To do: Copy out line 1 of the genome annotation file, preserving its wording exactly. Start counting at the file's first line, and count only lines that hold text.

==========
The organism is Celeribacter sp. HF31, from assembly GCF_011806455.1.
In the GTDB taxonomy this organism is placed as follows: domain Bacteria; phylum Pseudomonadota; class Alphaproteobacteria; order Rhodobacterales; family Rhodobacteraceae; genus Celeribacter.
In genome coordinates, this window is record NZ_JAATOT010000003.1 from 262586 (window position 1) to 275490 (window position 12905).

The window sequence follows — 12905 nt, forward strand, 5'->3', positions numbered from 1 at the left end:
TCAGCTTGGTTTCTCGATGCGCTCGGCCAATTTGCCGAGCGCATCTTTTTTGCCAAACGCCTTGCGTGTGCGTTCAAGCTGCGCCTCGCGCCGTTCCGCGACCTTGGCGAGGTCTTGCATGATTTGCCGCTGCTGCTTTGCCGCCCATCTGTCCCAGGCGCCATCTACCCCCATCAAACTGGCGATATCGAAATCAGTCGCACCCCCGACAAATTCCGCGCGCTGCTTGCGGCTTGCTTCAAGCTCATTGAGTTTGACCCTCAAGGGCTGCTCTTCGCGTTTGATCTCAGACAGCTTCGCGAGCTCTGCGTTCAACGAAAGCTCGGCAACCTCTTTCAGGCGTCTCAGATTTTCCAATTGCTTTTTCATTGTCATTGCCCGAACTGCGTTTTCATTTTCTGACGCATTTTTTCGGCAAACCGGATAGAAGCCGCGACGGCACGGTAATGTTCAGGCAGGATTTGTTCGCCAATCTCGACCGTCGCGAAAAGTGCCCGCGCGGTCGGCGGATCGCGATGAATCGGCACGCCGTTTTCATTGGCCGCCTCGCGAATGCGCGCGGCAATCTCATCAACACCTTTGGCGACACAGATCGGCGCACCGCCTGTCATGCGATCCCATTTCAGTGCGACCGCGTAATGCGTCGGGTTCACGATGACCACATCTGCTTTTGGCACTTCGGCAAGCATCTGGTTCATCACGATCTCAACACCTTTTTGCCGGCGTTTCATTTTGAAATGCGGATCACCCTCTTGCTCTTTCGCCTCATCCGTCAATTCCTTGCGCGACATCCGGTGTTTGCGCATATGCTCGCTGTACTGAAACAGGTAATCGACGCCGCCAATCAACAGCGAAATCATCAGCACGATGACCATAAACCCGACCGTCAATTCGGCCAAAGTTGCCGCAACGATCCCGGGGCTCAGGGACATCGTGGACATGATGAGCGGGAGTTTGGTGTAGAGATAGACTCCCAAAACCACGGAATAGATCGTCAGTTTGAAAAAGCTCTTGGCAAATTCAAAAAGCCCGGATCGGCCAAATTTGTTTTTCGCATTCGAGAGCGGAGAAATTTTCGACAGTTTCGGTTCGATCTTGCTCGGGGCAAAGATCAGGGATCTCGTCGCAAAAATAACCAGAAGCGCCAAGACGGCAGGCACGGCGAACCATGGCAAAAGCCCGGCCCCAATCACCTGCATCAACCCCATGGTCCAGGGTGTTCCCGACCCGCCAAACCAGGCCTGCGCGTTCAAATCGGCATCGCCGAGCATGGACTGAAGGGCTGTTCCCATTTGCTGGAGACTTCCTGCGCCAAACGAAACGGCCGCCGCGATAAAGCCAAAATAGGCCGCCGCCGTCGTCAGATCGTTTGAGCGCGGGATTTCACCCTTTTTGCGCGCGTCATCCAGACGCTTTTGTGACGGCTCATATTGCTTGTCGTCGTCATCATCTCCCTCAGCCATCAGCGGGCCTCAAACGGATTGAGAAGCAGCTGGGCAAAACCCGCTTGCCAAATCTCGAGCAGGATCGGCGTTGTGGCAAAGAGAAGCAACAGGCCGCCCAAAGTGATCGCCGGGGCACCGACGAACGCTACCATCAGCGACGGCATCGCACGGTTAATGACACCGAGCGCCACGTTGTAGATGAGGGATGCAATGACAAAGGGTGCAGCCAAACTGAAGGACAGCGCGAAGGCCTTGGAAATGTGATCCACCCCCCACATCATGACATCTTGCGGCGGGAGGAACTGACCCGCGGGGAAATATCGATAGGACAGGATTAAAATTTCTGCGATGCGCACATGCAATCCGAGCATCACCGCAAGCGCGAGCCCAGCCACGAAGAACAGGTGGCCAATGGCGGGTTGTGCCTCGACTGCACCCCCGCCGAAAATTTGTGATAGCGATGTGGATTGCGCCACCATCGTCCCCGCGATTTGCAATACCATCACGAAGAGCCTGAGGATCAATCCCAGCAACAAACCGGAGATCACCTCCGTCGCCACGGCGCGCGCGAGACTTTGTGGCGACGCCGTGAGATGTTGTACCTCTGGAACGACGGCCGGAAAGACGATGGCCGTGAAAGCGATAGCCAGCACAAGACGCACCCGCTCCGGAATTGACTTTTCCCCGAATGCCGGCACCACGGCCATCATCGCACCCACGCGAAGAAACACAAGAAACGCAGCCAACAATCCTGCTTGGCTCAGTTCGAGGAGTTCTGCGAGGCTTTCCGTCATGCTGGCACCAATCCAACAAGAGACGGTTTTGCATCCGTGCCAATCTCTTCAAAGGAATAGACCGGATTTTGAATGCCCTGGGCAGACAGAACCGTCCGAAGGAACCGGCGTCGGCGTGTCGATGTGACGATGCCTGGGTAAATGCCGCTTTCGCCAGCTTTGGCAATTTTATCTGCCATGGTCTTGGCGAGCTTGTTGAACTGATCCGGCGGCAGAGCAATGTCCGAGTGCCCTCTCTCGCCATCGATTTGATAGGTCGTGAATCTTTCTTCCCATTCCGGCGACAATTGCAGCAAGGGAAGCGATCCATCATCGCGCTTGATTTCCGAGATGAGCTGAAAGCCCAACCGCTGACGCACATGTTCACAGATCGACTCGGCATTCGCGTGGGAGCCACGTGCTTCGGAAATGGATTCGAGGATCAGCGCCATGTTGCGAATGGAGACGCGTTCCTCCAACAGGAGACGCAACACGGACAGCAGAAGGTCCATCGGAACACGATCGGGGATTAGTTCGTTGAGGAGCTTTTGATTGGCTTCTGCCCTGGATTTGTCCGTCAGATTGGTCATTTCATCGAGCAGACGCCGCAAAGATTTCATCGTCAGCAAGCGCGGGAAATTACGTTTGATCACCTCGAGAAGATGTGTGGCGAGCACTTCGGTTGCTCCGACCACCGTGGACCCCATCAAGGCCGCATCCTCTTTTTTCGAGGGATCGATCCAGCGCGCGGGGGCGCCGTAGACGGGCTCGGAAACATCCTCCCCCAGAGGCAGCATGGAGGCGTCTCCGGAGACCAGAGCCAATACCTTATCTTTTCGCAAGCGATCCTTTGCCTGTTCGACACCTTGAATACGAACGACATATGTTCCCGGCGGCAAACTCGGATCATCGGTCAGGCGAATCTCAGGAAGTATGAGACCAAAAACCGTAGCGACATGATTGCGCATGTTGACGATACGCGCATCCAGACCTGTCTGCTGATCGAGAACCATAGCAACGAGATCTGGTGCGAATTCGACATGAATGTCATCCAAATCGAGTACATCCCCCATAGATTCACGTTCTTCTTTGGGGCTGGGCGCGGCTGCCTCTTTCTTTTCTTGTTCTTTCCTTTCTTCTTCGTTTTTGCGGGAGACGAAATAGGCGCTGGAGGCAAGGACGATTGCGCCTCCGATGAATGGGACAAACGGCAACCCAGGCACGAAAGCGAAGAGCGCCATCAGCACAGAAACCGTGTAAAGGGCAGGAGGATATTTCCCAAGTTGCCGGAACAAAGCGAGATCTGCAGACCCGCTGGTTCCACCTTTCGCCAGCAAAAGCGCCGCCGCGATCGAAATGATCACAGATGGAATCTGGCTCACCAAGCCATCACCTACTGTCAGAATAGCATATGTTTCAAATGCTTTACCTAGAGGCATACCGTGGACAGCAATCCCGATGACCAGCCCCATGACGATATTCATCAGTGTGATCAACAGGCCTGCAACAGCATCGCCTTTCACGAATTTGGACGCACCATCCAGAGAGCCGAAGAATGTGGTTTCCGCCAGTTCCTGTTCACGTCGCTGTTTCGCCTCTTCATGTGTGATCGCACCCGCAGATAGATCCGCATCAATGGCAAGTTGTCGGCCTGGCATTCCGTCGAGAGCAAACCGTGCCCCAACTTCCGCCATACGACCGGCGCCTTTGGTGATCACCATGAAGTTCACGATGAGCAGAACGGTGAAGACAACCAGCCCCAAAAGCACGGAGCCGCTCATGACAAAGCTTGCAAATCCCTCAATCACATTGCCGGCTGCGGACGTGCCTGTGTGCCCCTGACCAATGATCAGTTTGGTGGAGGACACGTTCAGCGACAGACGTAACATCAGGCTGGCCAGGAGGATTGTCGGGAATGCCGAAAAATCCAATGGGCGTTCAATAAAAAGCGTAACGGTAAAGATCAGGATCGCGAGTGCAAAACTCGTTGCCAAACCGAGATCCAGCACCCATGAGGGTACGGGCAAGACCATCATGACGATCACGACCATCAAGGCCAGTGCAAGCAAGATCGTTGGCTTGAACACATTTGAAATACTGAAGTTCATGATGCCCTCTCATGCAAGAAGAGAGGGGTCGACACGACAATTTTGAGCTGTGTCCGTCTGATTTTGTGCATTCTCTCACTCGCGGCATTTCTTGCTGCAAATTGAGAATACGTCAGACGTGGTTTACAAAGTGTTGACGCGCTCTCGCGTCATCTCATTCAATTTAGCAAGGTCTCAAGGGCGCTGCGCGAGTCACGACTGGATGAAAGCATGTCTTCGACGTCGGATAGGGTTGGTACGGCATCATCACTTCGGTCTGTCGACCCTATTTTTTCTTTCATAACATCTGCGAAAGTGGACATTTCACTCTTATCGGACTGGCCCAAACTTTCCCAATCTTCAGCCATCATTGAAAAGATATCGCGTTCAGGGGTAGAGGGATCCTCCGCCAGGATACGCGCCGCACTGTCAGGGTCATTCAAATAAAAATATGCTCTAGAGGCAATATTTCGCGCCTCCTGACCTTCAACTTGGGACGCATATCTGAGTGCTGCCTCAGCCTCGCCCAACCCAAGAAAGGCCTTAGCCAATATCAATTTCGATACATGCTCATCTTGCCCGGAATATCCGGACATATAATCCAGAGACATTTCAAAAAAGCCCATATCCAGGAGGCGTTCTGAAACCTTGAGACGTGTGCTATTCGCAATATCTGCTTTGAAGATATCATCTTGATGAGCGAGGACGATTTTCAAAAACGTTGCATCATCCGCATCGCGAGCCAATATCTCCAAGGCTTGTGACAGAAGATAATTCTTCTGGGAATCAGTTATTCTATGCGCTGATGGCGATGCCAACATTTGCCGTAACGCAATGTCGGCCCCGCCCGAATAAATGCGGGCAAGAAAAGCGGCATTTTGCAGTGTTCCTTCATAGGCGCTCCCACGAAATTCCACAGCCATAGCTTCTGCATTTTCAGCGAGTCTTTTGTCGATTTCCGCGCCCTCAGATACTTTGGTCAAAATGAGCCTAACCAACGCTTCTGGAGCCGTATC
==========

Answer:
The organism is Celeribacter sp. HF31, from assembly GCF_011806455.1.